In this role, Sara will create daily content for the NN/LM SCR’s Facebook and Twitter channels, as well as posts for the institutes’s blog.

Contact Sara at sara.goodwin@unthsc.edu.

 
 
 
 
 

Brain Responds Differently to Food Cues in Severely Obese Women

Photo by Henrique Félix licensed under CC0.

Woman Eating SoupA recent study by the University of Texas Southwestern Medical Center has shown that severely obese women who have just eaten will continue to respond to food cues even though they are no longer hungry. On the contrary, leaner women who have just eaten will not receive these cues from their brain.

The study compared 15 severely obese women to 15 lean women. Researchers took MRI images of the participants’ brains before and after eating. When any person is hungry, their brain will react in a certain way when shown images of food. The study found that once full, the lean woman’s brain no longer reacted to those images—the MRI scans showed the appeal of the food images dropped 15 percent. Obese women’s brains, however, were still excited when viewing those images—the appeal dropped only 4 percent.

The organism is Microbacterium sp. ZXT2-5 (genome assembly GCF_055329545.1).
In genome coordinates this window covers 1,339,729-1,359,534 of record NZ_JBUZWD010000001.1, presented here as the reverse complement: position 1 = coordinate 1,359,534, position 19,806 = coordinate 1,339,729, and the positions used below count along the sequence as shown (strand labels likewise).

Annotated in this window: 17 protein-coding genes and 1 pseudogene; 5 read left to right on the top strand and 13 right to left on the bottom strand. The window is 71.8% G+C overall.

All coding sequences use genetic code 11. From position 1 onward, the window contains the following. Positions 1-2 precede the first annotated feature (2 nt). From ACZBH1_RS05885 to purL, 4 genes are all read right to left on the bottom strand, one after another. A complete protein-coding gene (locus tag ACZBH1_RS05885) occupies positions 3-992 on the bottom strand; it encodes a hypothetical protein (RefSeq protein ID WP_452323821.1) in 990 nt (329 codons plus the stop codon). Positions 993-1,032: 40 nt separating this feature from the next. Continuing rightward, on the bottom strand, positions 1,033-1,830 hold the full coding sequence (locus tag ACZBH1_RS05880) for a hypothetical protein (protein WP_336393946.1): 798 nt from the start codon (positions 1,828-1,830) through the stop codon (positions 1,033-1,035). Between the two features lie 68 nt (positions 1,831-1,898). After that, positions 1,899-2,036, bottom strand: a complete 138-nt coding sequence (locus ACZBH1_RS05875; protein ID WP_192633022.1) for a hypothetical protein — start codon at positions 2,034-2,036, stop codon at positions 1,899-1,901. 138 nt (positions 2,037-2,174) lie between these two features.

“These findings may explain why some people with severe obesity report an underlying drive to eat continually despite not feeling hungry,” said Dr. Puzziferri, who specializes in bariatric and weight loss surgery, in a news release. “In contrast, lean women when full will either stop eating or just sample a food they crave. It’s just not a level playing field – it’s harder for some people to maintain a healthy weight than others.”

To learn more about the study, please visit “Brain activity and response to food cues differ in severely obese women.”